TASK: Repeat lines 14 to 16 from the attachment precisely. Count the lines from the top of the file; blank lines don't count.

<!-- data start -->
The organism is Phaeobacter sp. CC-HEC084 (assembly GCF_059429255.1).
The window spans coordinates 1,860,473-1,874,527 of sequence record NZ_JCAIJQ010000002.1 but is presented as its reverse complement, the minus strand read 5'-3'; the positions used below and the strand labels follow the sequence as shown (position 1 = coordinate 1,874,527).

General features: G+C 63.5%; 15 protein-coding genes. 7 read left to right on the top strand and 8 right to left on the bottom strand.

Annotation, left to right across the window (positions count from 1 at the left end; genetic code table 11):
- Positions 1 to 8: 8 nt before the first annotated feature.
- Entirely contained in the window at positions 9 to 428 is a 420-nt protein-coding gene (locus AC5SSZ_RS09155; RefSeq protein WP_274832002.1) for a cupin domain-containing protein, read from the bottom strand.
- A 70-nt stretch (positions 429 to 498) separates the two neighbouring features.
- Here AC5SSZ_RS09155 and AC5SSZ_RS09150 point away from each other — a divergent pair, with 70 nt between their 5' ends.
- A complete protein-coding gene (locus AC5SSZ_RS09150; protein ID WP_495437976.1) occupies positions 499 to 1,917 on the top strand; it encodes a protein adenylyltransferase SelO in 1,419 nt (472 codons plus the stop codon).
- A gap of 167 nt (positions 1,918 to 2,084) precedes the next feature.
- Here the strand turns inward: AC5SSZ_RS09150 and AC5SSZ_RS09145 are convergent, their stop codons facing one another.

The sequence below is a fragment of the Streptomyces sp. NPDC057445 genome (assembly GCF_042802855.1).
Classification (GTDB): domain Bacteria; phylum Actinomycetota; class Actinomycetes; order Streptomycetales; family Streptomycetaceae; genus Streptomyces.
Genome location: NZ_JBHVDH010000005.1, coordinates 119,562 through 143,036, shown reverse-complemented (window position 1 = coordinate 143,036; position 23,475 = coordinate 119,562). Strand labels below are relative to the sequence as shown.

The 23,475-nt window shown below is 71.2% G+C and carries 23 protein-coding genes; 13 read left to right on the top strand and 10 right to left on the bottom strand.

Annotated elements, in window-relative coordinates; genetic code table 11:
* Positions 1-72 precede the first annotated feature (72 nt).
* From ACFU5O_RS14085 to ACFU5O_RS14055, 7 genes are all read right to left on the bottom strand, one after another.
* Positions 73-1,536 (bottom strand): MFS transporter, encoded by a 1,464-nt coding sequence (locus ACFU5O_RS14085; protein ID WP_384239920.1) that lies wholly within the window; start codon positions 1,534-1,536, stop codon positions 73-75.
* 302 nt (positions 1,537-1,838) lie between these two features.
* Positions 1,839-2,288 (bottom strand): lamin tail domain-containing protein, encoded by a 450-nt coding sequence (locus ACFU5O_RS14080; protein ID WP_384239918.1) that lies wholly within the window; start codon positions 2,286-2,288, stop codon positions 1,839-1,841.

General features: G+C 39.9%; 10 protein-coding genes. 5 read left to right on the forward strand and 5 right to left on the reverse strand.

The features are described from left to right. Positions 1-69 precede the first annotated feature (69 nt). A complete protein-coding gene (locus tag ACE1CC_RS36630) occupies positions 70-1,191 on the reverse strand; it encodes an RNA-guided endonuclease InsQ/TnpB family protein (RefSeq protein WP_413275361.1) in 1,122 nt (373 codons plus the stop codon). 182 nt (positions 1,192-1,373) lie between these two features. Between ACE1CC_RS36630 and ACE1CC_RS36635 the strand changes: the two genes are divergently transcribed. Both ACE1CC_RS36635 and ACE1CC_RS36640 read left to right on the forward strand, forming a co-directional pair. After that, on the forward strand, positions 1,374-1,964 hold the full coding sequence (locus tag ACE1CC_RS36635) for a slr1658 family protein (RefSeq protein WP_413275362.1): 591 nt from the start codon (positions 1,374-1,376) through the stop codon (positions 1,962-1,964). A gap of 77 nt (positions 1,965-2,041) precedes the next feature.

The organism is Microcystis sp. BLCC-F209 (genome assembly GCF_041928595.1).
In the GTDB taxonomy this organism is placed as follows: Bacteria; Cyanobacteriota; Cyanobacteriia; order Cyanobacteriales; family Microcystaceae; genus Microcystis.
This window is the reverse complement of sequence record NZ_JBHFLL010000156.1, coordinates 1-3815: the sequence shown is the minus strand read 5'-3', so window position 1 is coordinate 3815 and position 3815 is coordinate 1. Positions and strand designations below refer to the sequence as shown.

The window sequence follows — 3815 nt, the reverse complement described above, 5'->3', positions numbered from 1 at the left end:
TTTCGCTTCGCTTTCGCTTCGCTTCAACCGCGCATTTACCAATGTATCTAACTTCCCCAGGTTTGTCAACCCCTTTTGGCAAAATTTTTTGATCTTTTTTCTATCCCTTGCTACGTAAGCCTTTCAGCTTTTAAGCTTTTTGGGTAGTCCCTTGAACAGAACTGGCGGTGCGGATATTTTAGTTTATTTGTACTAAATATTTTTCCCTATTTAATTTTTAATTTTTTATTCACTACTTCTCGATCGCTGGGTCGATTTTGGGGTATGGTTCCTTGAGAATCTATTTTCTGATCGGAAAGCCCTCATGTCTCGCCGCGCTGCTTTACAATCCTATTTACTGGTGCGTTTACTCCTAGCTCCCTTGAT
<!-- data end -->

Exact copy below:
Genome location: NZ_JBHVDH010000005.1, coordinates 119,562 through 143,036, shown reverse-complemented (window position 1 = coordinate 143,036; position 23,475 = coordinate 119,562). Strand labels below are relative to the sequence as shown.

The 23,475-nt window shown below is 71.2% G+C and carries 23 protein-coding genes; 13 read left to right on the top strand and 10 right to left on the bottom strand.

Annotated elements, in window-relative coordinates; genetic code table 11: